The standard private passenger New Jersey car insurance policy can have up to four different coverage’s.
Only the first coverage is standard – the remaining three coverage’s are optional.
Part A of a NJ car insurance policy provides liability coverage that protects the insured from lawsuits arising from either the negligent operation or ownership of a covered automobile. There are two coverage’s provided in Part A – bodily injury liability (BIL) and property damage liability (PDL).
BIL provides coverage for the bodily injury claims of people you negligently injure in an accident.
PDL provides coverage for any third party property damage claims that the courts determine you are responsible to pay.
Part B provides medical payments to the policy owner and any other passengers in the car when there is an accident.
Part C provides uninsured motorist and underinsured motorist protection for the policy owner.
Both coverage’s are designed to compensate the injured policy owner when the negligent driver has an insufficient amount of liability insurance under his/her own policy. Typically, Part C covers only bodily injury losses, but property damage losses are included in some states.
Part D covers damages to your car when it is involved in an accident.
What is the difference between NJ car insurance policy collision physical damage coverage and NJ car insurance policy comprehensive physical damage coverage?
Both collision and comprehensive are NJ car insurance policies Part D coverage’s.
Collision is defined as losses you incur when your automobile collides with another car or object. For example, if you hit a car in a parking lot, the damages to your car will be paid under your collision coverage.
Comprehensive provides coverage for most other direct physical damage losses
Comprehensive provides coverage for most other direct physical damage losses you could incur. For example, damage to your car from a hailstorm will be covered under your comprehensive coverage.
It is important to know the differences between the collision and comprehensive coverage’s for a couple of reasons.
First, in order to make an informed purchasing decision about these optional coverage’s, you need to know the difference between them.
Second, the deductibles under the collision and comprehensive coverage’s are often different in amount.Save money by requesting higher deductibles, which is the amount of money you pay out of pocket before you make a claim. Increasing your New Jersey car insurance deductibles on collision and comprehensive coverage from $500 to $750, or even $1,000, will bring your rates down. Also, you may not need collision and comprehensive coverage if you drive an older car. Ask your agent or direct writing customer service professional which discounts are available to you.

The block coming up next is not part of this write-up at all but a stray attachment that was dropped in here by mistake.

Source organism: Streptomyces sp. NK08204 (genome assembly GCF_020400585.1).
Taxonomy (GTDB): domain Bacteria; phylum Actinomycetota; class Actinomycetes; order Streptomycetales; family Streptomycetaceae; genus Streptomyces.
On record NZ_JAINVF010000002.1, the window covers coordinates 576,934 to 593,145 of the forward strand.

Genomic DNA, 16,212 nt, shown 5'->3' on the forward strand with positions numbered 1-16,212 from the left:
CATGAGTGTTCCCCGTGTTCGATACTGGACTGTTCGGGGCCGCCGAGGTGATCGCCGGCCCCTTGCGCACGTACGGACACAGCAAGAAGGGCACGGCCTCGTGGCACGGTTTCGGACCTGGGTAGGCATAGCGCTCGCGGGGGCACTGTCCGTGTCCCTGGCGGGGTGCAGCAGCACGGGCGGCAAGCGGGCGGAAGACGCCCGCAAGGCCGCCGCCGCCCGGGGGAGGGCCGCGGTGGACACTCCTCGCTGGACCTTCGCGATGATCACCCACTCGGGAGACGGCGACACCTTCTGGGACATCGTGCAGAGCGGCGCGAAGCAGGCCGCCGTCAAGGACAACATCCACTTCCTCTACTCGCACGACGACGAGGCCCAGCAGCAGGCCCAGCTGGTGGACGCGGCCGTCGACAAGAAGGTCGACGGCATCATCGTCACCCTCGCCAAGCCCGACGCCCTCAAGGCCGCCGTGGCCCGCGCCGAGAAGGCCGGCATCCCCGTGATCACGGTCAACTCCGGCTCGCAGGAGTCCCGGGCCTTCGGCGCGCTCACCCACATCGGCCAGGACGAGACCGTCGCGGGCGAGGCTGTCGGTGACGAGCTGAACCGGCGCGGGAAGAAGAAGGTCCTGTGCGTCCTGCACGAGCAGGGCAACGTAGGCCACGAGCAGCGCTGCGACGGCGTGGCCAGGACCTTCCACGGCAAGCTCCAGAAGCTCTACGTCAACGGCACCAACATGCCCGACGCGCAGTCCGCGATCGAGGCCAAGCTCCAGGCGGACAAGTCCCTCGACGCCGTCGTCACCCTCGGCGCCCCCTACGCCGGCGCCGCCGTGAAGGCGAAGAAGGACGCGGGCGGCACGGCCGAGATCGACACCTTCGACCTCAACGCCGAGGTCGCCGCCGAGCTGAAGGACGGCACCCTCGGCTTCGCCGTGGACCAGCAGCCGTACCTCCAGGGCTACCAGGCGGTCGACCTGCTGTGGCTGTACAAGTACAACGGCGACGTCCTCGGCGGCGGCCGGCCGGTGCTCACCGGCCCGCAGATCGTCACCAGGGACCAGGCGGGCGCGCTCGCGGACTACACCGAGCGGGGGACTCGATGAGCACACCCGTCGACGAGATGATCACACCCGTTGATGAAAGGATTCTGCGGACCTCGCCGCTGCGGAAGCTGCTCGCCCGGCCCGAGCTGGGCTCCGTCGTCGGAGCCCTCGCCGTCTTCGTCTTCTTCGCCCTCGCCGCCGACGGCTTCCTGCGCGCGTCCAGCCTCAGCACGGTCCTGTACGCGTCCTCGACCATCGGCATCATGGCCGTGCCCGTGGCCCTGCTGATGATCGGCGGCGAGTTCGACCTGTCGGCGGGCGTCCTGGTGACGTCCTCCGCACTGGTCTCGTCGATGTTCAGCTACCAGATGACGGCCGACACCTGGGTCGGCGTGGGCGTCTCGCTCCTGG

The more people you allow to drive your vehicle on a regular basis, the greater the chances of your vehicle being in an accident. Teenagers are especially expensive to insure because they are the least experienced drivers. A driver’s-ed course can help ease the burden of insurance costs since it teaches your teenager defensive driving techniques. If your child’s high school does not offer drivers education, try to find one offered by another school or a private firm in the area. After all, the cost of driver’s-ed could be cheaper than the extra cost of your insurance. Many New Jersey insurers offer “good student” discounts as well. An adult’s driving experience can also affect your rates significantly. Don’t assume that every adult you know has been driving since age 16 or 17 or is a competent driver with a clean driving or insurance record.
Again, taking a defensive driving course is a good way for adults to prove they are also responsible drivers, thus lowering their risk and their “NJ car insurance premium rates”.